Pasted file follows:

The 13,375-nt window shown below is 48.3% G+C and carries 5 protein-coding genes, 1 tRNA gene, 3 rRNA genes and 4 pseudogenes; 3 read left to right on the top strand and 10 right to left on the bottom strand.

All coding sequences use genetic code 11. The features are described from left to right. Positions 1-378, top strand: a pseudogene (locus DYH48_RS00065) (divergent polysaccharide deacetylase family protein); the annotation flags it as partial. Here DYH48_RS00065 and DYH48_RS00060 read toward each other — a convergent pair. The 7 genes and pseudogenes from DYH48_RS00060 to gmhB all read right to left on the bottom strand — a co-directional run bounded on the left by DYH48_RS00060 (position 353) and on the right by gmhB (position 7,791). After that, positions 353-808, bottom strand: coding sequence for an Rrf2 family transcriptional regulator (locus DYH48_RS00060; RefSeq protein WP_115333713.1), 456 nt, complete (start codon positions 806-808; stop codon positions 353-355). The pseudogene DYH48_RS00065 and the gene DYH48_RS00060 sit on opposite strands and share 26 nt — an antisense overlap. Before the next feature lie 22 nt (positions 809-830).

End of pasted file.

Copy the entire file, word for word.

The 13,375-nt window shown below is 48.3% G+C and carries 5 protein-coding genes, 1 tRNA gene, 3 rRNA genes and 4 pseudogenes; 3 read left to right on the top strand and 10 right to left on the bottom strand.

All coding sequences use genetic code 11. The features are described from left to right. Positions 1-378, top strand: a pseudogene (locus DYH48_RS00065) (divergent polysaccharide deacetylase family protein); the annotation flags it as partial. Here DYH48_RS00065 and DYH48_RS00060 read toward each other — a convergent pair. The 7 genes and pseudogenes from DYH48_RS00060 to gmhB all read right to left on the bottom strand — a co-directional run bounded on the left by DYH48_RS00060 (position 353) and on the right by gmhB (position 7,791). After that, positions 353-808, bottom strand: coding sequence for an Rrf2 family transcriptional regulator (locus DYH48_RS00060; RefSeq protein WP_115333713.1), 456 nt, complete (start codon positions 806-808; stop codon positions 353-355). The pseudogene DYH48_RS00065 and the gene DYH48_RS00060 sit on opposite strands and share 26 nt — an antisense overlap. Before the next feature lie 22 nt (positions 809-830).